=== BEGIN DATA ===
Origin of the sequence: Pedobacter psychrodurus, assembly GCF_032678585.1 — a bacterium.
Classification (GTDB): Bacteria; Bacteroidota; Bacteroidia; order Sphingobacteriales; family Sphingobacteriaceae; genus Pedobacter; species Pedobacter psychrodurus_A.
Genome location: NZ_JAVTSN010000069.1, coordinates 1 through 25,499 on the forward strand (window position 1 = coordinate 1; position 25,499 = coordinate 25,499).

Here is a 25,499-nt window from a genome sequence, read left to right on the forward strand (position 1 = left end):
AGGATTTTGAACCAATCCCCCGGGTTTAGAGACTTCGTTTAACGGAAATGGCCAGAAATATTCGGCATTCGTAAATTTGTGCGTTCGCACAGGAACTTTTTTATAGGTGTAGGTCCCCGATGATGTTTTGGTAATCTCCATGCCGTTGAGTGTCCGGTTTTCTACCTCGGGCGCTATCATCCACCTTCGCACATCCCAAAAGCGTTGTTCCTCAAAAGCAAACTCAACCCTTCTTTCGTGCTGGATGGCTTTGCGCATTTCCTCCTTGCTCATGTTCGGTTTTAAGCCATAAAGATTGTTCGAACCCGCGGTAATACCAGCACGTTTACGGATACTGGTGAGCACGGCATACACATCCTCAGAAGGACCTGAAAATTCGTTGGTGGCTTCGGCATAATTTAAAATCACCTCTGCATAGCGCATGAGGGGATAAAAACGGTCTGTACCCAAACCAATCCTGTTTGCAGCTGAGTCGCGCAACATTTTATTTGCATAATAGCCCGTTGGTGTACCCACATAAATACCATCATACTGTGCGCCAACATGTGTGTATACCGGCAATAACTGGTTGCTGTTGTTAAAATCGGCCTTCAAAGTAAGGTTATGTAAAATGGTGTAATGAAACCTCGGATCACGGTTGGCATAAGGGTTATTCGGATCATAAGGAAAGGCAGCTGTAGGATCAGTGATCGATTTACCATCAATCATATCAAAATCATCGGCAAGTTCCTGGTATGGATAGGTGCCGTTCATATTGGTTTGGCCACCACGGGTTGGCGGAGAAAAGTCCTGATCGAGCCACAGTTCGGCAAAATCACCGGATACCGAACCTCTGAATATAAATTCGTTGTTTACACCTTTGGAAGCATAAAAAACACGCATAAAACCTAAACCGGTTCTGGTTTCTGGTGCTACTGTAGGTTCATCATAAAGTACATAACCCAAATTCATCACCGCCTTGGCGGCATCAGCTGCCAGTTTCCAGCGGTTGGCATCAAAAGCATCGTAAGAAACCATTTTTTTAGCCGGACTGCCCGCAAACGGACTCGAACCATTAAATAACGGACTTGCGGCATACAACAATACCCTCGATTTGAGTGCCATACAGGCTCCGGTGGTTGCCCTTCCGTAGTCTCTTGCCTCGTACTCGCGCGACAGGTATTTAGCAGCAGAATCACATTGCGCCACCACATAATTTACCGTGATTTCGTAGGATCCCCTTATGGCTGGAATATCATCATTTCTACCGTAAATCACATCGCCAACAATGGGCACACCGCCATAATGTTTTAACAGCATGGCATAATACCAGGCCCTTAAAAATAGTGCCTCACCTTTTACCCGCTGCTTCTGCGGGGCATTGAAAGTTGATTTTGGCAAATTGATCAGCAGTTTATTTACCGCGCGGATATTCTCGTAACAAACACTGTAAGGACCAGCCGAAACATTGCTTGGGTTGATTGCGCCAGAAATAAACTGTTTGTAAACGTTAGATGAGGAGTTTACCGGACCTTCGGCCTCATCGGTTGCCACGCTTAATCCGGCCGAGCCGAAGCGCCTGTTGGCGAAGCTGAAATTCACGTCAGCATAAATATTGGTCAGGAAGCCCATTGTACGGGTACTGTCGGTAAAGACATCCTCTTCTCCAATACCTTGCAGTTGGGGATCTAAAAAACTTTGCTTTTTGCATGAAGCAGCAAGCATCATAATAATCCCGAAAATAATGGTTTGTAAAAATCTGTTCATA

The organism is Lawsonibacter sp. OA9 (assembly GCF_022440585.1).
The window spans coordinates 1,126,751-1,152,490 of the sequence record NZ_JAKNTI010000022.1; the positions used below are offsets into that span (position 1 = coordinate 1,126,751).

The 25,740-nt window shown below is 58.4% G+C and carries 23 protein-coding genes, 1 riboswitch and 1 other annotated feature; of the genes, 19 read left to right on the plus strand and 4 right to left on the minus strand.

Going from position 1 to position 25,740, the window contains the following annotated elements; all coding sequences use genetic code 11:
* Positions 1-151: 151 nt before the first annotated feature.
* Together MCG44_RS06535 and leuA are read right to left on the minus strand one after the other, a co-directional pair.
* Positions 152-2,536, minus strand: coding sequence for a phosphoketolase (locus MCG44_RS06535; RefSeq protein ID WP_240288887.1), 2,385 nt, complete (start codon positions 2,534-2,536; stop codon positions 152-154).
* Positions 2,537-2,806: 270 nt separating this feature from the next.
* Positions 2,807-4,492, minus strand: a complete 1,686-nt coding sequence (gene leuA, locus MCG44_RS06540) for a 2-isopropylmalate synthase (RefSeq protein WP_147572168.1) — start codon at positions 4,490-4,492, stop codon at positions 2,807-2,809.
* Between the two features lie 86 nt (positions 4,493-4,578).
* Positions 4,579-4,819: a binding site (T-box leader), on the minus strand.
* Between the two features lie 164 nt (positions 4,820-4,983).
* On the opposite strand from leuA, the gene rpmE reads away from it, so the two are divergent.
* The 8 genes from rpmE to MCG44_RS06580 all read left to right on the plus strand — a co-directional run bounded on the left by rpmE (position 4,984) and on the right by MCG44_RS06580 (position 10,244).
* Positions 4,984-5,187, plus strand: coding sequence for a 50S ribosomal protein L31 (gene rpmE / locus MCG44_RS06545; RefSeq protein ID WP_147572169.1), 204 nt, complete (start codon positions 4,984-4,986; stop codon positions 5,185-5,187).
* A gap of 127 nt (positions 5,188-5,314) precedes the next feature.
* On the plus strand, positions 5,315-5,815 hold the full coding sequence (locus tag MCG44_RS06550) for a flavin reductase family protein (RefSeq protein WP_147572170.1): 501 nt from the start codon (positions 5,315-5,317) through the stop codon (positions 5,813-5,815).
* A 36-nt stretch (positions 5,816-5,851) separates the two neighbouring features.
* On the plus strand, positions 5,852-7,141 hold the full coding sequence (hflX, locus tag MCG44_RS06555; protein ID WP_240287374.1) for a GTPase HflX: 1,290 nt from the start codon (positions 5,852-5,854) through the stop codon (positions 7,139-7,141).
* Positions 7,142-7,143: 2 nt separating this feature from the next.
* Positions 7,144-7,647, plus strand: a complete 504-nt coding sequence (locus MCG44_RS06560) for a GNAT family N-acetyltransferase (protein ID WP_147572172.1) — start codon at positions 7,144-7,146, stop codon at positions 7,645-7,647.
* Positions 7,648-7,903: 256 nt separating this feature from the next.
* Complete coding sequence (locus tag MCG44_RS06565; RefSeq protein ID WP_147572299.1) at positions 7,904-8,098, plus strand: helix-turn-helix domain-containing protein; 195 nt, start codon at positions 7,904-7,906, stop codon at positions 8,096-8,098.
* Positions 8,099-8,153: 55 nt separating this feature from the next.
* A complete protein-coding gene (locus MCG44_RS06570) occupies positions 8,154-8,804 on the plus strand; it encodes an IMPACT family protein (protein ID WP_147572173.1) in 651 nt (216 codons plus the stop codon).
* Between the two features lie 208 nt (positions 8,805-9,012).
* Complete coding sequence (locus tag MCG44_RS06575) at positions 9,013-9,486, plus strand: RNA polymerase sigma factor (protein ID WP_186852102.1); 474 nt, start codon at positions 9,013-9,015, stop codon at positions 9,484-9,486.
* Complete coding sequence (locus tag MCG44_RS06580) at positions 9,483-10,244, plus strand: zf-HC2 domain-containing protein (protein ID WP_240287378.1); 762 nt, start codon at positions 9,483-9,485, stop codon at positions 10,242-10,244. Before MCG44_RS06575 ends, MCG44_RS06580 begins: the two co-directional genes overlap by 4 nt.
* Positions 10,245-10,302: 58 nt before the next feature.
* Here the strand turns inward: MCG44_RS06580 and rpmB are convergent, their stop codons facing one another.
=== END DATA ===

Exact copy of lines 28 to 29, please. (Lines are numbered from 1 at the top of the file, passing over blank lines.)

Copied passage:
* Complete coding sequence (locus tag MCG44_RS06565; RefSeq protein ID WP_147572299.1) at positions 7,904-8,098, plus strand: helix-turn-helix domain-containing protein; 195 nt, start codon at positions 7,904-7,906, stop codon at positions 8,096-8,098.
* Positions 8,099-8,153: 55 nt separating this feature from the next.